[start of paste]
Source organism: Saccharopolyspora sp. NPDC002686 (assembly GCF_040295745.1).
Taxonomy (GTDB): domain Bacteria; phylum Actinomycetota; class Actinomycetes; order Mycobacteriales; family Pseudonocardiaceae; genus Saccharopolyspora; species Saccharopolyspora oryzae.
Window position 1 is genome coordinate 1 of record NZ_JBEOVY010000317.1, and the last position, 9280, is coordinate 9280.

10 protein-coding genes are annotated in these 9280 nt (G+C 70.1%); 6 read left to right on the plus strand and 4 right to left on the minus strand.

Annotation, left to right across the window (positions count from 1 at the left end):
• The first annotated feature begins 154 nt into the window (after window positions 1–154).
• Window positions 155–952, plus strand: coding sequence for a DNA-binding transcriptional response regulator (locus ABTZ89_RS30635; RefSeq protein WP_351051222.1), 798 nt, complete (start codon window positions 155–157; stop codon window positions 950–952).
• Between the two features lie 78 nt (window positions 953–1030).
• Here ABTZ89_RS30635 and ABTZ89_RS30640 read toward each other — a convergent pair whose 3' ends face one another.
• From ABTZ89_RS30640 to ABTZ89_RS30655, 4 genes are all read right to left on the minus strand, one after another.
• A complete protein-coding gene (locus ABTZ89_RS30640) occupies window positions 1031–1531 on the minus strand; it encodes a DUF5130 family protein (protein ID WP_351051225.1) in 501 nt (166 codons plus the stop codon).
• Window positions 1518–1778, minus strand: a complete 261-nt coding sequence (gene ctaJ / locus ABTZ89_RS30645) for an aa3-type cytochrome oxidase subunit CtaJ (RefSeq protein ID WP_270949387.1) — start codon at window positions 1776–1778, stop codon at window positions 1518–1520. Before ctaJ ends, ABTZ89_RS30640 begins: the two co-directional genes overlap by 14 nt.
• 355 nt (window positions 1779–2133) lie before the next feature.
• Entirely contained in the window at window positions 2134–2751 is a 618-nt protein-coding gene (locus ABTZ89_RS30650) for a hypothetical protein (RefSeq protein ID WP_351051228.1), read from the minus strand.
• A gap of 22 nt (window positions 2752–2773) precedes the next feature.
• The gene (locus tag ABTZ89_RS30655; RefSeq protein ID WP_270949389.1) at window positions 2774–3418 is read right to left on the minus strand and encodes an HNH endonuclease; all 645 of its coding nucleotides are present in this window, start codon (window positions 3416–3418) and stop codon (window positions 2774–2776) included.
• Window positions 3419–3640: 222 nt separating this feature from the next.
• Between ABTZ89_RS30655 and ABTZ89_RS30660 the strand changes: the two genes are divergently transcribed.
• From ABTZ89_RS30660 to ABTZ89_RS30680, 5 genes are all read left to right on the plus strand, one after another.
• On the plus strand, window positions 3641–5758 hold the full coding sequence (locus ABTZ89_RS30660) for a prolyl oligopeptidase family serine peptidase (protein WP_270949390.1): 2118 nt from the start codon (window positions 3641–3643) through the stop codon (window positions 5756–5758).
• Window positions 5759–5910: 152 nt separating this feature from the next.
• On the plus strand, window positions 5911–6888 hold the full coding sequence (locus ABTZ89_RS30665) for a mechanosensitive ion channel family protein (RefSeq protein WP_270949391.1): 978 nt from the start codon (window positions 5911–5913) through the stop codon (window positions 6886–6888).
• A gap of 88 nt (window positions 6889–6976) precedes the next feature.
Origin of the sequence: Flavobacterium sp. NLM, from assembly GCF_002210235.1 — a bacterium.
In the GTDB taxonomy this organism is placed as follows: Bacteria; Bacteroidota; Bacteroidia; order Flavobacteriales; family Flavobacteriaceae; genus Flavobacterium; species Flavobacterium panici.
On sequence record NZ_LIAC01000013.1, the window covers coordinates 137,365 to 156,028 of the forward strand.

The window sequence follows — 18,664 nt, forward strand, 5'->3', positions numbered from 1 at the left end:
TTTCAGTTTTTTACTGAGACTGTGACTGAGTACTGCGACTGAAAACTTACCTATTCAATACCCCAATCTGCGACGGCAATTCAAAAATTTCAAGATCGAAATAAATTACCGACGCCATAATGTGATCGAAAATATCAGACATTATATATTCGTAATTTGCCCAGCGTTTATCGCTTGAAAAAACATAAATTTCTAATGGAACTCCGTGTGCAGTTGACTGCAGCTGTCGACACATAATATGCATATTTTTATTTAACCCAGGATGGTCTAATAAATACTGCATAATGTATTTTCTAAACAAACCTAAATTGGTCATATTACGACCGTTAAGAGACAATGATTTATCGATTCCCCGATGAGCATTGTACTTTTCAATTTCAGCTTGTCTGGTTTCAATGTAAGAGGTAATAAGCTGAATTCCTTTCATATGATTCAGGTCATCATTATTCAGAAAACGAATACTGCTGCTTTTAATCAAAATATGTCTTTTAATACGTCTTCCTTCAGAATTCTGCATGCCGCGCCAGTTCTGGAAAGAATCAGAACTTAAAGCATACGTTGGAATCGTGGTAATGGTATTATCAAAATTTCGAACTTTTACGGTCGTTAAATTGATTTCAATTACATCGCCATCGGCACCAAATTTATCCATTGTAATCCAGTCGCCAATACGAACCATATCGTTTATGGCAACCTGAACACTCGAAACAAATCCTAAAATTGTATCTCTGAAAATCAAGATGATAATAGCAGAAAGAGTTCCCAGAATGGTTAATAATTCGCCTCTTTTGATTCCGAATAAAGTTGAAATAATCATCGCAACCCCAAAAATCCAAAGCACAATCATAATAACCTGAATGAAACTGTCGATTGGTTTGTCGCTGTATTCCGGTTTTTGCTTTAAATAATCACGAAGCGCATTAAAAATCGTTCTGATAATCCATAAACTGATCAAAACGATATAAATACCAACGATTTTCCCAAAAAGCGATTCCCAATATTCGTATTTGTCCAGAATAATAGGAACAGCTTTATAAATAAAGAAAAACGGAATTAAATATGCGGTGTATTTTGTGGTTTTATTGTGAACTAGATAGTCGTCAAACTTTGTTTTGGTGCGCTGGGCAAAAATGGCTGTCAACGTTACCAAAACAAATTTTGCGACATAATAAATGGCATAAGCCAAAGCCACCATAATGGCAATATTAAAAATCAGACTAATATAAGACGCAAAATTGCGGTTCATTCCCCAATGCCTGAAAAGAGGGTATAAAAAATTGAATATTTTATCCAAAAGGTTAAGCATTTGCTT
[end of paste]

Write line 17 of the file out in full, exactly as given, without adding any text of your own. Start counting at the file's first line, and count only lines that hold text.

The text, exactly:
• Window positions 3419–3640: 222 nt separating this feature from the next.